The 1954 novel “I Am Legend” by Richard Matheson has always been one of my favorite sci-fi/horror novels. This 1964 film directed by Sidney Salkow and shot on a meager budget in Italy is the first adaptation of Matheson’s zombie tale. Many consider it to still be the finest of the 3 that have been done thus far. The film carries on, faithfully, the idea of an apocalypse started by disease. Vincent Price portrays Robert Morgan, the only survivor who seems immune to the plague which has obliterated mankind. During the day he goes about routine and mundane things. He fixes his home, looks for vehicles and hunts and kills vampiric zombies created by the contagion. He then takes them to burn in a crater like hole where he dumps them in. He endures attacks at night by the same horde of monsters, one being a close friend of his.

It is the versatile Vincent Price that really carries this film far and beyond the already great material. He is a lonely man and Price deftly emotes such realism in his performance. He is grieving, sorrowful, angry and at times desperate. His survival instincts, though, are always finely tuned to the dangers that lie beyond the threshold of his sanctuary. His story is told in flashbacks and it is here where we learn the origin of the contagion and we begin to feel for him and his plight. At night he endures the ghouls who want him to succumb. That is his plight.

The film is dense, dark and scary. It is eerily lit with emotion and fright highlighting the menace of the cinematography. Price is joined by a capable cast and the Italian actresses are beauties. But it is the desolation, dread and futility that stirs us. The score is disquieting and effective for this type of film. It is a hidden gem of the genre.

The Champ (1931)


Andy Purcell (Wallace Beery) is a washed-up, boozy boxer and compulsive gambler who travels from bout to bout with his adoring son, Dink (Jackie Cooper), in tow. But when Andy lands in a Tijuana jail, he realizes Dink’s welfare is at stake and sends him to live with his mother (Irene Rich). For his tour-de-force performance in the title role, Beery walked away with the Academy Award for Best Actor.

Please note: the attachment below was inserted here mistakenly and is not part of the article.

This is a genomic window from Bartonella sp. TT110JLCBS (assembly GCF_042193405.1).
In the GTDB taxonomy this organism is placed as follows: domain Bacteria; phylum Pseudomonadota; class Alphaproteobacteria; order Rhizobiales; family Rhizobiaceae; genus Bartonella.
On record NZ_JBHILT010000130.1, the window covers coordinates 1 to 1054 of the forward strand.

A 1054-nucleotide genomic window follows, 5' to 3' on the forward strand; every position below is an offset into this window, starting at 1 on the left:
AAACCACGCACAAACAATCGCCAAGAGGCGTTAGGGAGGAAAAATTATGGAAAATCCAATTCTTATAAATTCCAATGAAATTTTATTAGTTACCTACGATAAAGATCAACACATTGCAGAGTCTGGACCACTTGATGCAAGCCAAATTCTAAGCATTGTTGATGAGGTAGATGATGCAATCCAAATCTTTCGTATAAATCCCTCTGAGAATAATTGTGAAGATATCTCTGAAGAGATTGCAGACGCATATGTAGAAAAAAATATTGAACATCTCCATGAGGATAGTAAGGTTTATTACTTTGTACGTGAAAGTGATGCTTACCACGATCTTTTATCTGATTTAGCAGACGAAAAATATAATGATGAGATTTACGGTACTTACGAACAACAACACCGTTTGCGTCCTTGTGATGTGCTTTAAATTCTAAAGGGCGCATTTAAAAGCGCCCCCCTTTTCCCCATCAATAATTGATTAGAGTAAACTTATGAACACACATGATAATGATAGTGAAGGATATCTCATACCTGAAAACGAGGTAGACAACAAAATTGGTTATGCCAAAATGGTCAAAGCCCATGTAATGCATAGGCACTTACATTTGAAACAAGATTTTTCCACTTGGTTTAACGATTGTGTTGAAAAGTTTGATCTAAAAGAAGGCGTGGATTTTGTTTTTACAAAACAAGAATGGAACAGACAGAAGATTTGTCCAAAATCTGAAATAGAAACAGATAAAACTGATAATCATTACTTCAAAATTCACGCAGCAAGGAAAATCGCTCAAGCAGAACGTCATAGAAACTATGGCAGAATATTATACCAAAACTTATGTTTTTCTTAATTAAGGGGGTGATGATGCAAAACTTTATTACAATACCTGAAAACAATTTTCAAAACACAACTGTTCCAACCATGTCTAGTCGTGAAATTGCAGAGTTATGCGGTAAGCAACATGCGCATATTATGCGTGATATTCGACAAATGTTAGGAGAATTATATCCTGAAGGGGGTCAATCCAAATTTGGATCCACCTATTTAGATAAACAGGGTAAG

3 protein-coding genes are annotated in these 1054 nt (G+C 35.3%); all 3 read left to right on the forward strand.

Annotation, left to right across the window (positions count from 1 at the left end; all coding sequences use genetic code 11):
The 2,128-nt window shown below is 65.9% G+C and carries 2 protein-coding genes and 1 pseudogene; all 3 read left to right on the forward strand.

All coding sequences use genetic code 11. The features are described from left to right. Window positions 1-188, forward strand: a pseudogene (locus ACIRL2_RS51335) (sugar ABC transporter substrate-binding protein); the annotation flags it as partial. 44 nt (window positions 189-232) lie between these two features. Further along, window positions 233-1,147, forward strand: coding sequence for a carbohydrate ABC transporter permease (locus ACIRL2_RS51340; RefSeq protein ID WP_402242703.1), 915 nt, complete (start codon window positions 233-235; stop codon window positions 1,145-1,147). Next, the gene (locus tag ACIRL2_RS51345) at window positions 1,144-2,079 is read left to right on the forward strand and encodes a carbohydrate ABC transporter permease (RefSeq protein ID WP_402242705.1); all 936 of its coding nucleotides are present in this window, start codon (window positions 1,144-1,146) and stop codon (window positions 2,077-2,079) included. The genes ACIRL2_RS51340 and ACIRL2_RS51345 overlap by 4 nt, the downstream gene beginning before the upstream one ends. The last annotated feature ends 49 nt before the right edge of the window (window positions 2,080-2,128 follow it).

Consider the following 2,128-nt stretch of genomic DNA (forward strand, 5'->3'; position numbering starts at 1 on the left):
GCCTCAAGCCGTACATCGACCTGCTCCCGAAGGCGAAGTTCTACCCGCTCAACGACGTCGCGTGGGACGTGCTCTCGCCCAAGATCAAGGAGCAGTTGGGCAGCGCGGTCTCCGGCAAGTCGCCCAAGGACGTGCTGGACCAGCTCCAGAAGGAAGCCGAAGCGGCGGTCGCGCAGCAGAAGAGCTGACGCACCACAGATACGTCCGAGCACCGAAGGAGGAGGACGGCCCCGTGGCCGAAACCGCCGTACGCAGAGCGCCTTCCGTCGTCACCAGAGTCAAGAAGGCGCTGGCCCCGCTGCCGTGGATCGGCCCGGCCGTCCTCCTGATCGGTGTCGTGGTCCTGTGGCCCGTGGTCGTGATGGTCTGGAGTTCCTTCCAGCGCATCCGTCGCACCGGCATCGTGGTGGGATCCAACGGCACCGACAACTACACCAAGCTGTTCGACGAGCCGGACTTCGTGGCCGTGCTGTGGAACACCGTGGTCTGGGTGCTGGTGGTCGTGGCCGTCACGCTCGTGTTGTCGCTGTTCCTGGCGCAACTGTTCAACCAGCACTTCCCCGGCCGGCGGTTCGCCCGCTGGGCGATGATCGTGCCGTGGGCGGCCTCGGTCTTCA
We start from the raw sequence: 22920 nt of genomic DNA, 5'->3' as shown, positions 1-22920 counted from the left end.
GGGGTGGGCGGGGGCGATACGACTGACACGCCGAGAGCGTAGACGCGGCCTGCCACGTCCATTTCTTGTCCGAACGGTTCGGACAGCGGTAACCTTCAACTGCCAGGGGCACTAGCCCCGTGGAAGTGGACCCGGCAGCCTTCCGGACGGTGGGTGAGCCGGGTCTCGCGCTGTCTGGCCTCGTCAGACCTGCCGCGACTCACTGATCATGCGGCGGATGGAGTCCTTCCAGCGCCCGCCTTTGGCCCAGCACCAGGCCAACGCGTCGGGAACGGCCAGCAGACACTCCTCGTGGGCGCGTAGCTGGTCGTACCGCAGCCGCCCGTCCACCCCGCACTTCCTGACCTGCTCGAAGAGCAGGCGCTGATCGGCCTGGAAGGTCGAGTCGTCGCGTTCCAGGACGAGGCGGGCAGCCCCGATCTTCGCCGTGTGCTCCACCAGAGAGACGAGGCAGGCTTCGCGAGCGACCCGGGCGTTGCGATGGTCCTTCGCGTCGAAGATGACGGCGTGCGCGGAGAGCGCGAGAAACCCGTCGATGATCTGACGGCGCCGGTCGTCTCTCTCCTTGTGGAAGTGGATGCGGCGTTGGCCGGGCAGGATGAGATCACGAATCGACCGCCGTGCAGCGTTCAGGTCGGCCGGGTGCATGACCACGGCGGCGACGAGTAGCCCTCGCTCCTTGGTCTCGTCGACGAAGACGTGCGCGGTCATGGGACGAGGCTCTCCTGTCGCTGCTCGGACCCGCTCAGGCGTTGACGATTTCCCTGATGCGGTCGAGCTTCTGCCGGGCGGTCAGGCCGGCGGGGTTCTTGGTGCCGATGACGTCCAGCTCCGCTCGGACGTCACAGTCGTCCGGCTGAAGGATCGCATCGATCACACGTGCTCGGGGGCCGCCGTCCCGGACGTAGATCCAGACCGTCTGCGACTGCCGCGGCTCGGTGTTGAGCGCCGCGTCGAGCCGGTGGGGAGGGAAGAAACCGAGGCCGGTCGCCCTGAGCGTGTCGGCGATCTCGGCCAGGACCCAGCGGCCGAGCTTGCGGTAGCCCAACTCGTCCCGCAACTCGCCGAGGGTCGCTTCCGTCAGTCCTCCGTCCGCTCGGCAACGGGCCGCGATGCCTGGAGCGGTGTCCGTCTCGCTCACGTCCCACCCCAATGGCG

Matt
Rating: 8 out of 10

This is a film from 1931, and while some of the language and culture doesn’t translate, the excellent performances and storyline endure.

We’re given a familiar character in today’s films, a former champ, now aging, a drinker who tries to be a good father but repeatedly fails. It reminds me of Ricky “The Ram” in the masterpiece “The Wrestler.” We follow The Champ as he faulters, all while his adoring son, who idolizes, watches and cares for him no matter the lousy situation he’s put in, supports him through it all.

Wallace Beery delivers the definition of an understated performance, and the film is held together by the performance of his son, played with skill beyond his very young years by Jackie Cooper. While some things come off a bit corny, like people saying, “Gee wiz,” it’s easy to overlook. There’s a couple of timeline disconnections you couldn’t get away with today, but this film is a charmer with grit, real drama and characters you root for — despite their faults.

Cyrus

Indie favorites Jay and Mark Duplass co-direct this wry look at modern love and family dysfunction. John C. Reilly plays a divorced man who thinks he’s found just the right woman (Marisa Tomei) to help him recover and move on. Unfortunately, the woman’s son, played by Jonah Hill, has no interest in allowing another man into their lives — a stance he proceeds to demonstrate in a variety of obnoxious ways.

Matt
Rating: 7 out of 10

This is a movie that works because of the excellent cast, directing, and a smart script that is patient and respectful of its audience.

“Cyrus” has the potential to be a silly movie about the adult son of a single mother who torments his mother’s new boyfriend with ridiculous stunts that make you uncomfortable to watch. Certainly, there are uncomfortable moments, but it’s because they feel like you could know insane people like this. The film’s characters react with emotion, and there is some drama that gives it a backbone  that set a foundation of reality.

This film may not be what many hope it is, and I think that’s a virtue.

Insidious

After moving into a new home, Josh (Patrick Wilson) and his wife Renai (Rose Byrne) confront terrifying tribulations when their son Dalton (Ty Simpkins) falls into a coma and his body starts to attract malevolent forces from a mysterious netherworld. But when the family decides to move again, hoping to leave the evil spirits behind, they realize that their problems are just beginning. James Wan (Saw) directs.

Matt
Rating: 5 out of 10

The first hour of this movie was outstanding. One of the best horror films to come out in years. It had me jumping and nervous, and was a great date night movie that was intriguing, smart, well-paced with great performances and sharp direction.

The last act of the movie, however, took a huge nosedive. We are given the impression that a demon is after a little boy’s soul. We get narrow glimpses of him throughout the movie but never see him. It’s the Alfred Hitchcock theory that what the audience doesn’t see is what scares them the most. And it’s true.

In the last act, however, we get so much over-the-top demon, it just gets downright silly. It really stopped my viewing pleasure and made the whole thing seem silly. The ending is strong, and has a nice twist, but I was disinterested by the time it got there. It’s a shame, because this movie was so close to being amazing. Hard to say it’s anything better than average, though.